The White House again pointed to its October report, which noted the administration met its target of "outlaying," or spending, 70 percent of the stimulus funds by the end of September. The administration also provided data on various deadlines met, or exceeded, to "obligate" money to various agencies. But "obligated" simply means the money has been committed to a project. It could take months before it's spent.
So back to the money "outlaid." Shortly after the law passed, the administration set a goal of having 70 percent of the funds outlaid and delivered in tax relief by Sept. 30. In the report, the administration boasted that as of that deadline, the government had outlaid $308 billion and paid out $243 billion in tax relief — or almost exactly 70 percent of the act's original $787 billion cost estimate.
Liz Oxhorn, a White House spokeswoman for the stimulus program, defended Obama's "faster than expected" claim based on outlays, saying, "Because most projects pay out on the back end, money out the door is one of the best indicators that projects are being completed ahead of schedule."
But if outlays are the measuring stick, the projects have not come in "faster than expected," they have come in exactly as expected. And a couple caveats are in order. The 70 percent threshold is inflated a bit by tax breaks, which don't really qualify as "projects."
An analysis by ProPublica also found that a number of agencies were lagging behind spending estimates.
The Department of Energy, for example, has been the slowest agency to spend its stimulus funds, as many of the agency's programs have been tied up by an onslaught of applications and regulations regarding prevailing wages, American-made materials, increasing electricity rates and environmental clearances. As of Sept. 17, it has spent only $7.6 billion of its $32.7 billion allocation.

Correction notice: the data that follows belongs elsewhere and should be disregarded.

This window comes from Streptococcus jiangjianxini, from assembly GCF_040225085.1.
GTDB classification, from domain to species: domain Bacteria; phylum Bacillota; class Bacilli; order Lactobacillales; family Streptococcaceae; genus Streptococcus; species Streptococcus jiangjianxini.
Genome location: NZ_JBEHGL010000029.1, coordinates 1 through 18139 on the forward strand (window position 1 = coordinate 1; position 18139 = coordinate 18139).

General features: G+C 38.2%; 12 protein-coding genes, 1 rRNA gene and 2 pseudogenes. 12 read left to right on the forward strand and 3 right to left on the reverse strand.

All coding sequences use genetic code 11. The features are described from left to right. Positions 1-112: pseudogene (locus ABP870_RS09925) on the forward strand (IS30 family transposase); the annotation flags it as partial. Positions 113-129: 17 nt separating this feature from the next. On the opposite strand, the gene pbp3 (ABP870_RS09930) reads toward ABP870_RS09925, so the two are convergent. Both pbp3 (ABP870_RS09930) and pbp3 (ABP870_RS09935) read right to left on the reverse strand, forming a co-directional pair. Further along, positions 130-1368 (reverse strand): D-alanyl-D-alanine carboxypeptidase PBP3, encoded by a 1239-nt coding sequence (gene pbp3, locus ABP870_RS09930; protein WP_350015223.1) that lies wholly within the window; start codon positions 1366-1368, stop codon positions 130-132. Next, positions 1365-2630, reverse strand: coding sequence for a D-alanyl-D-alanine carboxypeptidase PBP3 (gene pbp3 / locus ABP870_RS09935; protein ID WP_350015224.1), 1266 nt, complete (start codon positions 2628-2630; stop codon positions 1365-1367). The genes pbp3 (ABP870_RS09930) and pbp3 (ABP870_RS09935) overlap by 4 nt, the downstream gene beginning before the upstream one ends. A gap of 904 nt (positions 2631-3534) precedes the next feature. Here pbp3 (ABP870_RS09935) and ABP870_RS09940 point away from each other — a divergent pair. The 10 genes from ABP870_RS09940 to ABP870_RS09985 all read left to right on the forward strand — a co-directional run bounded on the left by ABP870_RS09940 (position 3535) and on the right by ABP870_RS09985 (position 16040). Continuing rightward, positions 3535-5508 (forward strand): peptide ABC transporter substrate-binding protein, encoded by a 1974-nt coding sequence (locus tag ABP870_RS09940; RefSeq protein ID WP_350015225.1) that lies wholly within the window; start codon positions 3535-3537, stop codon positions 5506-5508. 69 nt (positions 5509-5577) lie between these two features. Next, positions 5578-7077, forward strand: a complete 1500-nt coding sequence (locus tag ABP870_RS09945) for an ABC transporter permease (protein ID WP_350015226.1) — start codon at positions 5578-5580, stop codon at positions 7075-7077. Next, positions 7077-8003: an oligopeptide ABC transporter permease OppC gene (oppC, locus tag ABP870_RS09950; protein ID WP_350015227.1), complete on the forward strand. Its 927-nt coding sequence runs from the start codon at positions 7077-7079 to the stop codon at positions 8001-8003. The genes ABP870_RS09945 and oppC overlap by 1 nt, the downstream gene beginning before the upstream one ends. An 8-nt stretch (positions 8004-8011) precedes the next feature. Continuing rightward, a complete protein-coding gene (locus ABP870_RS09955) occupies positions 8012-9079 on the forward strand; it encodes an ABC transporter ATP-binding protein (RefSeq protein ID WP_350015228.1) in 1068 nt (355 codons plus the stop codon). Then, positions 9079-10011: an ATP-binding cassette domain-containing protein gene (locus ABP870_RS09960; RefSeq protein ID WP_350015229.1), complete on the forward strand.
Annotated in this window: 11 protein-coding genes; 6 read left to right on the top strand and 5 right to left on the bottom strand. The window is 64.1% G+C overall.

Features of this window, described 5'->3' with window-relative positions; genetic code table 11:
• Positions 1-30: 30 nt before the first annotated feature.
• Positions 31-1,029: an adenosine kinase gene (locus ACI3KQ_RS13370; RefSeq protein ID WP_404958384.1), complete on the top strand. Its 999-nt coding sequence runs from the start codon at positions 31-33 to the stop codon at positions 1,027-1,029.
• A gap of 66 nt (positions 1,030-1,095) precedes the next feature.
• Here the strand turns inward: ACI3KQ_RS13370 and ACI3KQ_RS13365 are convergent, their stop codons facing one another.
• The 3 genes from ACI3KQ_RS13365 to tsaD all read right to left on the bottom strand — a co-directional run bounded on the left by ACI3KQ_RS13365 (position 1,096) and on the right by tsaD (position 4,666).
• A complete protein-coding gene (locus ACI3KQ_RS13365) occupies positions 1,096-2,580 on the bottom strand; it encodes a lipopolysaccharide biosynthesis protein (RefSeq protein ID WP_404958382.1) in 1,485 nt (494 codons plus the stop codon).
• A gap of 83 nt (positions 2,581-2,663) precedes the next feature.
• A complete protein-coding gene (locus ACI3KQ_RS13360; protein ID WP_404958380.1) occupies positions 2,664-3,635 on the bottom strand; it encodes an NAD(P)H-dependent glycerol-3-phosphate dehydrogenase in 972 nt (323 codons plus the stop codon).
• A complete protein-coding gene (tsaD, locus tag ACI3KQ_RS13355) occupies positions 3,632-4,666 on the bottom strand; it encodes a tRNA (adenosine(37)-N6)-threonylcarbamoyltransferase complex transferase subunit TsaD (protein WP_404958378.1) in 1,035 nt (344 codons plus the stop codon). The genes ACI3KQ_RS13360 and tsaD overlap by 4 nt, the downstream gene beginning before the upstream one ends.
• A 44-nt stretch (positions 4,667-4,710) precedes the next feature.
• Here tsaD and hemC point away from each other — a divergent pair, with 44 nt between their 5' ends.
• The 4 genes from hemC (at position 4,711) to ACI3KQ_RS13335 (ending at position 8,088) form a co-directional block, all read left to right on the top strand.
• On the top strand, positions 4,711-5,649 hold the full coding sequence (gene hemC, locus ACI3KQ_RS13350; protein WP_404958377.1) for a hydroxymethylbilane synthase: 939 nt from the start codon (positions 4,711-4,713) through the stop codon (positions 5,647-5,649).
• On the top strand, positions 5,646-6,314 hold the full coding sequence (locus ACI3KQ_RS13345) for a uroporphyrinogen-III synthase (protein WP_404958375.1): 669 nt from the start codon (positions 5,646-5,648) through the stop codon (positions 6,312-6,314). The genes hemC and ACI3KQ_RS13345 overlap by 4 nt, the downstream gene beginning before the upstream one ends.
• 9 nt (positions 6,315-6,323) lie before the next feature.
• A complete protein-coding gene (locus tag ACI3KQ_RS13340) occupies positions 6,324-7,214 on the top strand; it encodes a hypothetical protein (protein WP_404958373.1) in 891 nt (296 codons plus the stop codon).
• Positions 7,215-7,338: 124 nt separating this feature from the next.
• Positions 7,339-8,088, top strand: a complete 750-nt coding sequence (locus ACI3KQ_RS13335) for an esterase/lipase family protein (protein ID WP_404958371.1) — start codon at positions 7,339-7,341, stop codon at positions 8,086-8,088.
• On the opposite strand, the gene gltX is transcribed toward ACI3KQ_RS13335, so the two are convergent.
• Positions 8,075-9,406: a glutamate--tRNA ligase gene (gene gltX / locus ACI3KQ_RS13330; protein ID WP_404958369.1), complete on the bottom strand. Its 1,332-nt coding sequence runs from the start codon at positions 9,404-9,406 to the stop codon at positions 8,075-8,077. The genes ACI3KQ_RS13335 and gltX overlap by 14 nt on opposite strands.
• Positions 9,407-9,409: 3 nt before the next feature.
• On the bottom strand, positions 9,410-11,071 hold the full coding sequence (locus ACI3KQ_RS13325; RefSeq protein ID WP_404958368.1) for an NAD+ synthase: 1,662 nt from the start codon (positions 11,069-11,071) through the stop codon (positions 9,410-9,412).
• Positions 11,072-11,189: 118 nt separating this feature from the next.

While outlays may be a good measure of the progress of stimulus spending, we also think most people would interpret Obama's comment to mean that projects were actually being done faster than expected. But there is no comprehensive federal database tracking that statistic.
ProPublica analyzed a piece of the stimulus, the money awarded to the Federal Highway Administration. Of the 12,932 projects listed in a database provided by the agency, 5,752 are marked as completed, about 45 percent. Of the completed projects, 51 percent were completed earlier than the estimated date. About 30 percent came in late and 12 percent on the same day. Several hundred projects had no estimated date.
In the case of the Federal Highway Administration, Obama could rightly claim that "most" projects have come in faster than expected (though barely, at 51 percent). But this is just one agency.
As with the claim about projects coming in under budget, Obama would have been on firm ground had he said "many" projects have come in faster than expected. Many have. But many have not. And if the claim is based on meeting a deadline to outlay funds, the overall target of 70 percent was reached — barely — by the end of September. That's only faster than expected if you expected the government to fail.
Obama makes a valid point about this being a good time to do infrastructure projects because of the recession. But he stretched the facts when he claimed "most" projects have come in under budget and faster than expected. And so we rate his claim Half True.
Edited for print. For more, go to PolitiFact.com.